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Frequently Asked Questions about Immigration
Q: Which family members may sponsor someone for a US visa?
A: A US citizen may sponsor a spouse, parent, sibling, minor child or adult child (regardless of marital status) for an immigrant visa. Additionally, aliens with legal permanent resident status (or a "green card") may sponsor a spouse or unmarried child.
Q: How can a foreign national gain legal permanent resident (LPR) status?
A: The two main ways a foreign national can gain LPR status is to be sponsored by 1) family member already living in the US as a citizen or legal permanent resident; or 2) an employer for a permanent, full-time employment position in the US. Foreign nationals also may be eligible to register for the diversity lottery and refugees may be able to resettle in the US or apply for asylum.
An individual who is at risk of being deported faces the possibility that he or she will have to leave the life they have established in the U.S. and have to start over again in another country. Family relationships and friendships are threatened and employment opportunities may be lost. If you, or someone you know, is at risk of being deported, contact an immigration law attorney to ensure that everything possible will be done to preserve your rights.
At Margaret W. Wong & Assoc. Co., LPA, our immigration lawyers have the experience and skill to help people across the country with visas, deportation proceedings, and more. Our main immigration page has more information about our practice; this page is meant to provide more general information.
Immigration - An Overview
Immigration law covers the procedures for entering the US, determines who is and is not eligible for entry, sets the rules for obtaining citizenship and deporting foreign nationals who violate US immigration or other laws. Immigration attorneys assist foreign nationals seeking to come to the US to study, travel, conduct business and work. They also help employers complete the application and certification processes to employ foreign workers for permanent and temporary positions. If you have an immigration-related issue, contact our firm to schedule a consultation with an experienced immigration lawyer.
Basic Immigration Laws
Since the first immigration act was passed in the 1950s, immigration law in the US has undergone many important changes and revisions. Changes in immigration law affect employers, visitors, students, business travelers and others seeking to live, work or travel to the US.
Government Agencies and Their Duties
More than one US government agency is involved with implementing and enforcing US immigration law and policy. Given the complexity of US immigration law, it is important to understand which federal agencies are involved with which types of immigration matters.
Those wishing to relocate permanently to the US and those desiring to visit the US for a temporary amount of time must apply and be approved for a visa prior to traveling to the country. There are many types of visas, and it is essential that the foreign national applies for the correct class of visa.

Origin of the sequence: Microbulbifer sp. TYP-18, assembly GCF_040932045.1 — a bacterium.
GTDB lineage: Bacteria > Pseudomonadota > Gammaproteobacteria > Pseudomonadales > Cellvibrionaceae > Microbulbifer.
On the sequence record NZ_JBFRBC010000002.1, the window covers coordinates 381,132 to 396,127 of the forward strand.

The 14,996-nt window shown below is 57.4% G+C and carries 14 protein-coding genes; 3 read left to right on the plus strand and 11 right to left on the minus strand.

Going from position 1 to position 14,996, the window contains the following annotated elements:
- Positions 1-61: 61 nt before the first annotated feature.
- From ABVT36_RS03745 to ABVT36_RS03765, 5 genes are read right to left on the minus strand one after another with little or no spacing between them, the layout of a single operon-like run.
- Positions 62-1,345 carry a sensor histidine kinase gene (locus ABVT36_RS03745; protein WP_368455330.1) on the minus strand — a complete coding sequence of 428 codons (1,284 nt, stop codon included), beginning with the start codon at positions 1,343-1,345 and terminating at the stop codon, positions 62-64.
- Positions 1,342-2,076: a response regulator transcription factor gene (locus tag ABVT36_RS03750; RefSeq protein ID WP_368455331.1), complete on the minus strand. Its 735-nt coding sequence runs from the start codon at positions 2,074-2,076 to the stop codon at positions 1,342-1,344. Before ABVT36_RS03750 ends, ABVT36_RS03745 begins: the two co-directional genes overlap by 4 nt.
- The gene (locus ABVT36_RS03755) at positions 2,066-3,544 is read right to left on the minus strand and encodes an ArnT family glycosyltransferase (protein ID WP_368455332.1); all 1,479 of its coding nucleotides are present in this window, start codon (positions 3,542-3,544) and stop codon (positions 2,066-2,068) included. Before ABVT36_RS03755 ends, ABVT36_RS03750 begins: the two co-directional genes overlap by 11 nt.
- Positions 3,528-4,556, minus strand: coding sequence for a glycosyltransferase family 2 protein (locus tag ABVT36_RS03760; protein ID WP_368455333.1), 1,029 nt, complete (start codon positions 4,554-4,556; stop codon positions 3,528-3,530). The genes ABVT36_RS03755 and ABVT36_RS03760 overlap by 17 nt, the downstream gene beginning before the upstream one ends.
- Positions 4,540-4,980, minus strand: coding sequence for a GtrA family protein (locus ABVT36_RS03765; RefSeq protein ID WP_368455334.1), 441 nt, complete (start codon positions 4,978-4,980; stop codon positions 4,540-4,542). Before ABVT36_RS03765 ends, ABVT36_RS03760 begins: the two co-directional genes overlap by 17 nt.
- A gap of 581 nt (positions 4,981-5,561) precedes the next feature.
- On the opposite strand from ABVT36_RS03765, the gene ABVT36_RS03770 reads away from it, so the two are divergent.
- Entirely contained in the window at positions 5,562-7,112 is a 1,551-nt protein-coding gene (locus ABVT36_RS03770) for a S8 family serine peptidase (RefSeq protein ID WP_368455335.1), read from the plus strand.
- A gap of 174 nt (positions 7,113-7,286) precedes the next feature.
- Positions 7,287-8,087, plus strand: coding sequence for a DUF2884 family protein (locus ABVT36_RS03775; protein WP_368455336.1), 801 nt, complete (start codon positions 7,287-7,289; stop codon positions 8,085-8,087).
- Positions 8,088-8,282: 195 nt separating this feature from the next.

Removal occurs when the federal government formally removes an alien from the country for violation of US immigration or other laws. Once deported, an alien may lose the right to return to the United States, even as a visitor.
Immigration Resource Links
Visa Services: US Department of State
This State Department Web site provides information for acquiring permanent resident status in the US, including information on the different types of visas and how to acquire a family-based or employment-based visa.
US Citizenship and Immigration Services
Main US agency responsible for implementing and enforcing US immigration laws. The Web site provides information and links to forms for applying for visas, acquiring citizenship, sponsoring employees and family members, green cards and more.
Legal Information about Immigration
This set of resources maintained by the Legal Information Institute at Cornell University provides an overview of immigration law.
Admission into the US
Web site provided by the US Customs and Border Patrol, offering information to international visitors on the US admissions process. Provides links to the electronic system for travel authorization, application for advance permission to enter as a nonimmigrant and other important information for those entering the US permanently or as temporary workers, visitors or students.
Forms and Fees
This resource, maintained by US Citizenship and Immigration Services (USCIS), provides on-line access to immigration forms, including filing fee information.
At Margaret W. Wong & Assoc. Co., LPA, our attorneys help people with all kinds of immigration matters, from employment visas to asylum, throughout the United States. With law offices in Cleveland, Columbus, Detroit, MI, and New York City many of our clients come from Cleveland, Columbus, Akron, Cincinnati, Toledo, and Dayton, OH, as well as locations throughout Michigan and New York.